Appending padding bits

Some extra bits are added to the original message such that the total length of the output becomes 64-bit less than a multiple of 512-bit. Padding bits have the first bit like one, and the rest are 0’s.

Padding bits

Appending length bits

To make the total length of the output a multiple of 512, we need to add a 64-bit length section to the message, which is determined by the size of the message. For example, if the message is a string is “ball”, then the length bit will be (8 x 4) bits = 32 bits = 00100000...00 (64 characters) in binary form and in little-endian representation.

Initializing MD buffers and constants

Four 32-bit buffers that contain some hexadecimal values are initialised, as shown below:

  1. A = 0x67452301
  2. B = 0xefcdab89
  3. C = 0x98badcfe
  4. D = 0x10325476

Dividing the message into blocks and sub-blocks

The whole output generated after appending the padding and length bits is a multiple of 512 in length. So the message is now divided into n blocks of 512-bit each. Each block of 512-bit is now divided into 16 sub-blocks of 32-bit each and four rounds of operations are performed on each sub-block. 16 operations (one on each sub-block) are performed in each round i.e 64 operations in each block of 512-bit.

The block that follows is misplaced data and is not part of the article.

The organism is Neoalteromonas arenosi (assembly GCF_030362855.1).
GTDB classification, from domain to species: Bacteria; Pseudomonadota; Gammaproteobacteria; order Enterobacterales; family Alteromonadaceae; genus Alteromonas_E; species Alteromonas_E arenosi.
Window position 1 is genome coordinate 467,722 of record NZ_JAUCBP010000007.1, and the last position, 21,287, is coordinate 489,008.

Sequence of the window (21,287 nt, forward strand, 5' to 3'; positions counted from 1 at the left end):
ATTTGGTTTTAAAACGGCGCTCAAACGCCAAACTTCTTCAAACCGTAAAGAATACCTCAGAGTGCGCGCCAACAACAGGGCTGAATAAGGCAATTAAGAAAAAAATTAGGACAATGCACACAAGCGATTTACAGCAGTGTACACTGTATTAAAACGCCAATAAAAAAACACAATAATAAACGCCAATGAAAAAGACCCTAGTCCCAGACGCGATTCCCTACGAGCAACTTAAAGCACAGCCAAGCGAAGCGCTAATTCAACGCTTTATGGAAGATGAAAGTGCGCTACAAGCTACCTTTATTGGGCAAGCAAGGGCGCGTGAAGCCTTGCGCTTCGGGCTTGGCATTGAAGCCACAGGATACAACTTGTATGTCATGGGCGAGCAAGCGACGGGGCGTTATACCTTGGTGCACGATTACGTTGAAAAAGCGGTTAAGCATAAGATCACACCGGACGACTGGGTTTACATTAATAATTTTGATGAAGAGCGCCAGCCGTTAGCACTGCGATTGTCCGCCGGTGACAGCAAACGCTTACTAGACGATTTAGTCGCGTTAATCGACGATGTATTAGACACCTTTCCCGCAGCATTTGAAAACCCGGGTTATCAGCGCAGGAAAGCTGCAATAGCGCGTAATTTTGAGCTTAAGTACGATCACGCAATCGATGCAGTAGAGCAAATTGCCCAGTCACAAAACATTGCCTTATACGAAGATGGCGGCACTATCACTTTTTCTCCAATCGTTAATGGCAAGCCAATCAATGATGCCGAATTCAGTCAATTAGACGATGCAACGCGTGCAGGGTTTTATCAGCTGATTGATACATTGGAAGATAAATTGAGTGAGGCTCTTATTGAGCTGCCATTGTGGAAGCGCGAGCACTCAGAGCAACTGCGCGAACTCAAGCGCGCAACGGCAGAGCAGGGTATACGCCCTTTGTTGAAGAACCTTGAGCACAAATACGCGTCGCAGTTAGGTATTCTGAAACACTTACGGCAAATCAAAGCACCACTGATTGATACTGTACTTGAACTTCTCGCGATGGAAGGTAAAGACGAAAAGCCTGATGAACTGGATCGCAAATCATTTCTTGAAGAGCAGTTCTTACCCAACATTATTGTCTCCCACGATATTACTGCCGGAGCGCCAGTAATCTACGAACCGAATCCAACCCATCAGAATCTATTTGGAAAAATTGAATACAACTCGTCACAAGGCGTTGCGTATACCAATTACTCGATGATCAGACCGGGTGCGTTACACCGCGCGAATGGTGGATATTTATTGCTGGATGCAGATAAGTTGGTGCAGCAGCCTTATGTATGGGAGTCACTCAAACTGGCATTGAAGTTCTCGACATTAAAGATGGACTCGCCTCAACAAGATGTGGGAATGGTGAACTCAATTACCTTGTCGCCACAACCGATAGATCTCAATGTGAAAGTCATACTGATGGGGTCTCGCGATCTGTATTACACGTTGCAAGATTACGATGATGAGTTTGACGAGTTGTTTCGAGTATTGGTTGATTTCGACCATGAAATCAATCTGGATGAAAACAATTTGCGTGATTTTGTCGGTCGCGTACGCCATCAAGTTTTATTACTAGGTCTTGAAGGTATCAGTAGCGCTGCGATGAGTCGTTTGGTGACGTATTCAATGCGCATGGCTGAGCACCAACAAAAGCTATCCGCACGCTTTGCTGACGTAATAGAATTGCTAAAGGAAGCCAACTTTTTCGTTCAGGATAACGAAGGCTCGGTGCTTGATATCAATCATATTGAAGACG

Operation on each sub-block

Here, the figure below represents a single MD5 operation on a sub-block in each 512-bits block. Here,

  1. a,b,c,d: Chaining variables
  2. P: some non-linear function
  3. M[i]: ith part of the message
  4. t[k]: kth constant
  5. CLSS: circular Left Shift by s-bits

Operation in MD5

Here Single MD5 operation can also be represented in the equation as:

a = b + ((a + P(b,c,d) + M[i] + t[k]) <<< s)